LA police chief predicts highest number of homicides since 2009

LA police chief predicts highest number of homicides since 2009
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Los Angeles's police chief said Tuesday that the city has recorded 266 homicides so far this year, and predicted that the count will pass 300 before the end of the year.

The Los Angeles Times reported that Police Chief Michel Moore made the prediction at a press conference, and said that an "erosion" of progress made on reducing gun violence in the city had occurred in recent years.

If Moore's prediction came to pass, the city would record its highest level of murders in more than a decade, according to the Times. The city has already surpassed last year's count, which totaled 253 murders.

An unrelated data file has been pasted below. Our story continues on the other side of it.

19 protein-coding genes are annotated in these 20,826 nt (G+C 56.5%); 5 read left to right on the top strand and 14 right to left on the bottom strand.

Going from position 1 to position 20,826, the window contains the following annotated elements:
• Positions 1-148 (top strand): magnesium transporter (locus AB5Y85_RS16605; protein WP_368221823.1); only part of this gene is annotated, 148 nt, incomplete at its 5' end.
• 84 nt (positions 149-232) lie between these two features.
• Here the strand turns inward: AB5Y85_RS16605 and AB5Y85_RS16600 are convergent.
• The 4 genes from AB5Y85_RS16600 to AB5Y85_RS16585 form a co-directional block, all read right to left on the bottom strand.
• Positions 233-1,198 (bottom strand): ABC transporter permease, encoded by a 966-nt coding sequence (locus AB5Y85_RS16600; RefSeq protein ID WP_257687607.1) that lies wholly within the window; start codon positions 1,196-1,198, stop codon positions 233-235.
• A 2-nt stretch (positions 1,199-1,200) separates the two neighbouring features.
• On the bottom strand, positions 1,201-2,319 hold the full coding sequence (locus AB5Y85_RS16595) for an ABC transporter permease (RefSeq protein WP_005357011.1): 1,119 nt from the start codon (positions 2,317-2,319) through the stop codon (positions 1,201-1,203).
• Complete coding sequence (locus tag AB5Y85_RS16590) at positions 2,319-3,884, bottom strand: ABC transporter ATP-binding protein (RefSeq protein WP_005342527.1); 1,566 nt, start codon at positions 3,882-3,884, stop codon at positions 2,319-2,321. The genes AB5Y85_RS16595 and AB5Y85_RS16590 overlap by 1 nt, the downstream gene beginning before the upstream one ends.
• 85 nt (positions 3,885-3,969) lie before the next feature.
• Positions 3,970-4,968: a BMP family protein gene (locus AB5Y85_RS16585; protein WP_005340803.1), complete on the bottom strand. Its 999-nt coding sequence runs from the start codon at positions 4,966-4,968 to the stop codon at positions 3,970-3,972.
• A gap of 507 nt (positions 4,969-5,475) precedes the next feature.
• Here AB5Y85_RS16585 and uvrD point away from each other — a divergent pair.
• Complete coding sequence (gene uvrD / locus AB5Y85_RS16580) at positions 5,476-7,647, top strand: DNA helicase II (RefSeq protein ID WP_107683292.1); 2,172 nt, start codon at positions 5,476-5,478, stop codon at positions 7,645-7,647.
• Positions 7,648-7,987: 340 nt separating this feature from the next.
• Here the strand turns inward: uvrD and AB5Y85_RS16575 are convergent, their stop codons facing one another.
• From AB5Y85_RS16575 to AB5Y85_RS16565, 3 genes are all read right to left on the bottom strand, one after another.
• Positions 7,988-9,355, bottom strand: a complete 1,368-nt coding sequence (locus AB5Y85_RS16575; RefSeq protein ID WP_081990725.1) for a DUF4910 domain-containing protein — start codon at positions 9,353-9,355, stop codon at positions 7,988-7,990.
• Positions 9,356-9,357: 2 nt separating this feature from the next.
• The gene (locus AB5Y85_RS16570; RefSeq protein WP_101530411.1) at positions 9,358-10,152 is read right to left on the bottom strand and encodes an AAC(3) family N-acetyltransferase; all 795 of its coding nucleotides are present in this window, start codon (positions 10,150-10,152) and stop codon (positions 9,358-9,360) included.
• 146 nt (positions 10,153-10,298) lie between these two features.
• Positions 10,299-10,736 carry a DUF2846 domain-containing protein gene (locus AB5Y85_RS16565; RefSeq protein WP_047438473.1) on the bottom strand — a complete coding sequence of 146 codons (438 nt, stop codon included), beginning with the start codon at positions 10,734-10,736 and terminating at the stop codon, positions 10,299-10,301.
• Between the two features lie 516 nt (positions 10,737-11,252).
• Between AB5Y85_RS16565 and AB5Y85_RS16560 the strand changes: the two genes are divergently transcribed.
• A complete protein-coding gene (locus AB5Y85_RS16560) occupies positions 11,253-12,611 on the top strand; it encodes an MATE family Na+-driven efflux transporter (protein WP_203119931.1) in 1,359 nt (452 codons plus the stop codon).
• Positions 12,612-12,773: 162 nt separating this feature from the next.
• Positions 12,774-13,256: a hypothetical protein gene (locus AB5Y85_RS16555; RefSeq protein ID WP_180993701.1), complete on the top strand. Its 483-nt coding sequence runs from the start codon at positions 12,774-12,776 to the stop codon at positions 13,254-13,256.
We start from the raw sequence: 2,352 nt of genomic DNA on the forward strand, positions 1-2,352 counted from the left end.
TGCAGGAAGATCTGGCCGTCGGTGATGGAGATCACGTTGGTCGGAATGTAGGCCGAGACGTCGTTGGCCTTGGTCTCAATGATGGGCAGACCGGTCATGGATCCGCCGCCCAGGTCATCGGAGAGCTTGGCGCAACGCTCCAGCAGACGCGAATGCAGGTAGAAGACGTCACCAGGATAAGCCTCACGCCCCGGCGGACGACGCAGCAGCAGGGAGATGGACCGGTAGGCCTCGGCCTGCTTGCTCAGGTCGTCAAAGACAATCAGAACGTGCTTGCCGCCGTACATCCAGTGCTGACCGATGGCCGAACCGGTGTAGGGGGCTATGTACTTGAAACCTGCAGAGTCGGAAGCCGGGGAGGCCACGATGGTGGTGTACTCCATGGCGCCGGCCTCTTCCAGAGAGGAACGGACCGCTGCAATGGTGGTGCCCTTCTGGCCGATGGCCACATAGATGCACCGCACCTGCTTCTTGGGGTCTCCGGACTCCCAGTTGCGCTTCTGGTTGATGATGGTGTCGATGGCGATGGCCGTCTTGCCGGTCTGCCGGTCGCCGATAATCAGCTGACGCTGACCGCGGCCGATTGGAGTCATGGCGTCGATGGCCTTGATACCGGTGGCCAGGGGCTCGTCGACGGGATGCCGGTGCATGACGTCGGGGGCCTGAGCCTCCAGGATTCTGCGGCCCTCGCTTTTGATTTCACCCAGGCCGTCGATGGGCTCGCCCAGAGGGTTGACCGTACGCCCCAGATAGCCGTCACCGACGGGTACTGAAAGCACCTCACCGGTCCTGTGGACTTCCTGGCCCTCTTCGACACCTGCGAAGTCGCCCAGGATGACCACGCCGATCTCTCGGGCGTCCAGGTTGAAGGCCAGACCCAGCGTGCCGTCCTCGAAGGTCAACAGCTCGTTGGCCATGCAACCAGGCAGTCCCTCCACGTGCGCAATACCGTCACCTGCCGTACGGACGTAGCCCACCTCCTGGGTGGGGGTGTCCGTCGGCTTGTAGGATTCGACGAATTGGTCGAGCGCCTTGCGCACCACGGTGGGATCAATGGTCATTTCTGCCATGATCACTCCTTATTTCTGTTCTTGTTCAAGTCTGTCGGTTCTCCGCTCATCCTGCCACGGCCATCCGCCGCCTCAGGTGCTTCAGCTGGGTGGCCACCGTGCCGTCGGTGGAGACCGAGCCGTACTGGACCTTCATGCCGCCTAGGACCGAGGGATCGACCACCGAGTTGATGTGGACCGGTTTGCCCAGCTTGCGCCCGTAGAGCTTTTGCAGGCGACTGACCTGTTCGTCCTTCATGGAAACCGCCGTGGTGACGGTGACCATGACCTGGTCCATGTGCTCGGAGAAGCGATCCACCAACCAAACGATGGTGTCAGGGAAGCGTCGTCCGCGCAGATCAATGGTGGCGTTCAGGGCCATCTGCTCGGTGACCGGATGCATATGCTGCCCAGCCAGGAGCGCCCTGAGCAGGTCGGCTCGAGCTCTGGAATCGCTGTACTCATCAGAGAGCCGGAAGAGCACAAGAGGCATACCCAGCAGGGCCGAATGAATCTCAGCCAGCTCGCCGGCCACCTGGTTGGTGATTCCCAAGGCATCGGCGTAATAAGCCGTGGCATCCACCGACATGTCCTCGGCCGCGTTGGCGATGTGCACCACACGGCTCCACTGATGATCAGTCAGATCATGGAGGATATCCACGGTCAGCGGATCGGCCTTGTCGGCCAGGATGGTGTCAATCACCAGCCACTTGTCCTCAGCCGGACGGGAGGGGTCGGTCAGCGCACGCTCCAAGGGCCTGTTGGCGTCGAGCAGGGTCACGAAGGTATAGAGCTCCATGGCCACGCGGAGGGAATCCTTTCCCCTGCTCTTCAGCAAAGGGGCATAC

Los Angeles has not seen more than 300 killings in one year since 2009, when the Times reports that 312 people were killed in homicides. Part of 2020's surge in homicides can be traced to a sharp spike in violence that occurred in June, when police said homicides jumped 250 percent during the first week of the month over the last week of May.

Moore said in April that the city's stay-at-home orders in response to the ongoing COVID-19 outbreak were reducing overall rates of crime in the city.

“People staying at home in their neighborhoods, watching out for each other and exercising social distancing is allowing us to have a safer city,” he said at the time.

Los Angeles currently sits at level three of its four-tiered system for COVID-19 precautions, allowing residents to venture out and businesses to open while urging city residents to minimize personal contact and avoid crowds.